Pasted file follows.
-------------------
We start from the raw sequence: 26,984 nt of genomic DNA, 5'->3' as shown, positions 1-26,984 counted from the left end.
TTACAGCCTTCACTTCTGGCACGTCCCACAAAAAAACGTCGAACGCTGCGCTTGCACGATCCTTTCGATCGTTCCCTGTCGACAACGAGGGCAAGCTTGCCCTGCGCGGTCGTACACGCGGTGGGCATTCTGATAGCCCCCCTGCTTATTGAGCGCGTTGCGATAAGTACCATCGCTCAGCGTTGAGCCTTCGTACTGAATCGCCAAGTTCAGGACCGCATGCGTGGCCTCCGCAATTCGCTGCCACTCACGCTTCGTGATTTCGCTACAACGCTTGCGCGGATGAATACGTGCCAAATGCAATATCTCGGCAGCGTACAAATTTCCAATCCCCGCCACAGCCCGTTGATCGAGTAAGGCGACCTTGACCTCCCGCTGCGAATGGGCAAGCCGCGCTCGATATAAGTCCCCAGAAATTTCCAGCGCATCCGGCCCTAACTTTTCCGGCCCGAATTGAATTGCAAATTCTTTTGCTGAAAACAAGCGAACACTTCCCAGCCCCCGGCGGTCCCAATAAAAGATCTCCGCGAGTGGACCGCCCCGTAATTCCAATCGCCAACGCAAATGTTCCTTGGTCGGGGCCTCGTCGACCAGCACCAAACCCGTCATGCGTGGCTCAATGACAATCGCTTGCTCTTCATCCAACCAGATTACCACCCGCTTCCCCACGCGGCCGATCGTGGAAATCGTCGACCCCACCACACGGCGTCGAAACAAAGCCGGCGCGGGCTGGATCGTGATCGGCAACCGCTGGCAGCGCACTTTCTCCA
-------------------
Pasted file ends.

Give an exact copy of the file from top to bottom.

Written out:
We start from the raw sequence: 26,984 nt of genomic DNA, 5'->3' as shown, positions 1-26,984 counted from the left end.
TTACAGCCTTCACTTCTGGCACGTCCCACAAAAAAACGTCGAACGCTGCGCTTGCACGATCCTTTCGATCGTTCCCTGTCGACAACGAGGGCAAGCTTGCCCTGCGCGGTCGTACACGCGGTGGGCATTCTGATAGCCCCCCTGCTTATTGAGCGCGTTGCGATAAGTACCATCGCTCAGCGTTGAGCCTTCGTACTGAATCGCCAAGTTCAGGACCGCATGCGTGGCCTCCGCAATTCGCTGCCACTCACGCTTCGTGATTTCGCTACAACGCTTGCGCGGATGAATACGTGCCAAATGCAATATCTCGGCAGCGTACAAATTTCCAATCCCCGCCACAGCCCGTTGATCGAGTAAGGCGACCTTGACCTCCCGCTGCGAATGGGCAAGCCGCGCTCGATATAAGTCCCCAGAAATTTCCAGCGCATCCGGCCCTAACTTTTCCGGCCCGAATTGAATTGCAAATTCTTTTGCTGAAAACAAGCGAACACTTCCCAGCCCCCGGCGGTCCCAATAAAAGATCTCCGCGAGTGGACCGCCCCGTAATTCCAATCGCCAACGCAAATGTTCCTTGGTCGGGGCCTCGTCGACCAGCACCAAACCCGTCATGCGTGGCTCAATGACAATCGCTTGCTCTTCATCCAACCAGATTACCACCCGCTTCCCCACGCGGCCGATCGTGGAAATCGTCGACCCCACCACACGGCGTCGAAACAAAGCCGGCGCGGGCTGGATCGTGATCGGCAACCGCTGGCAGCGCACTTTCTCCA